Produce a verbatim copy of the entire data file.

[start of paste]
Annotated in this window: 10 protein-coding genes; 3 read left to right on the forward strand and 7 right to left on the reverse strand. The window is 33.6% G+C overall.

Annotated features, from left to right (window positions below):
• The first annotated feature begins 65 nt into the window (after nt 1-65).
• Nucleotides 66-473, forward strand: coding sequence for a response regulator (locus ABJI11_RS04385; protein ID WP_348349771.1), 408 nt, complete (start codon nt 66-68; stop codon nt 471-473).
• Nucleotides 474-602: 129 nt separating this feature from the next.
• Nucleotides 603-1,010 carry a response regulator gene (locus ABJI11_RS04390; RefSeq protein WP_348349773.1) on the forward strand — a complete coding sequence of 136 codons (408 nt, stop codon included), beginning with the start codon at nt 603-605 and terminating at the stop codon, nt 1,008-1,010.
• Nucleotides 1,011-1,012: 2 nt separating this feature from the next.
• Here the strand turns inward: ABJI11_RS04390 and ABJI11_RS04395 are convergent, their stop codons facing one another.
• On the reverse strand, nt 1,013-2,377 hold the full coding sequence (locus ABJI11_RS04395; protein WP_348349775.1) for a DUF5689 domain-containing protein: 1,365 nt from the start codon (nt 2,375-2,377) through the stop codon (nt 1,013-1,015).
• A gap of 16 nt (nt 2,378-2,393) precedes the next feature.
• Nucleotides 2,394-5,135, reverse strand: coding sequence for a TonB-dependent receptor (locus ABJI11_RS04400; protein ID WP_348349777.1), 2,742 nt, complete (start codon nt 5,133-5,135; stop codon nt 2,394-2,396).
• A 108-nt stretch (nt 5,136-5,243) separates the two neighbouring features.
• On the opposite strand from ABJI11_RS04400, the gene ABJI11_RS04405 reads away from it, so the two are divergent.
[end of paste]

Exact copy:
Annotated in this window: 10 protein-coding genes; 3 read left to right on the forward strand and 7 right to left on the reverse strand. The window is 33.6% G+C overall.

Annotated features, from left to right (window positions below):
• The first annotated feature begins 65 nt into the window (after nt 1-65).
• Nucleotides 66-473, forward strand: coding sequence for a response regulator (locus ABJI11_RS04385; protein ID WP_348349771.1), 408 nt, complete (start codon nt 66-68; stop codon nt 471-473).
• Nucleotides 474-602: 129 nt separating this feature from the next.
• Nucleotides 603-1,010 carry a response regulator gene (locus ABJI11_RS04390; RefSeq protein WP_348349773.1) on the forward strand — a complete coding sequence of 136 codons (408 nt, stop codon included), beginning with the start codon at nt 603-605 and terminating at the stop codon, nt 1,008-1,010.
• Nucleotides 1,011-1,012: 2 nt separating this feature from the next.
• Here the strand turns inward: ABJI11_RS04390 and ABJI11_RS04395 are convergent, their stop codons facing one another.
• On the reverse strand, nt 1,013-2,377 hold the full coding sequence (locus ABJI11_RS04395; protein WP_348349775.1) for a DUF5689 domain-containing protein: 1,365 nt from the start codon (nt 2,375-2,377) through the stop codon (nt 1,013-1,015).
• A gap of 16 nt (nt 2,378-2,393) precedes the next feature.
• Nucleotides 2,394-5,135, reverse strand: coding sequence for a TonB-dependent receptor (locus ABJI11_RS04400; protein ID WP_348349777.1), 2,742 nt, complete (start codon nt 5,133-5,135; stop codon nt 2,394-2,396).
• A 108-nt stretch (nt 5,136-5,243) separates the two neighbouring features.
• On the opposite strand from ABJI11_RS04400, the gene ABJI11_RS04405 reads away from it, so the two are divergent.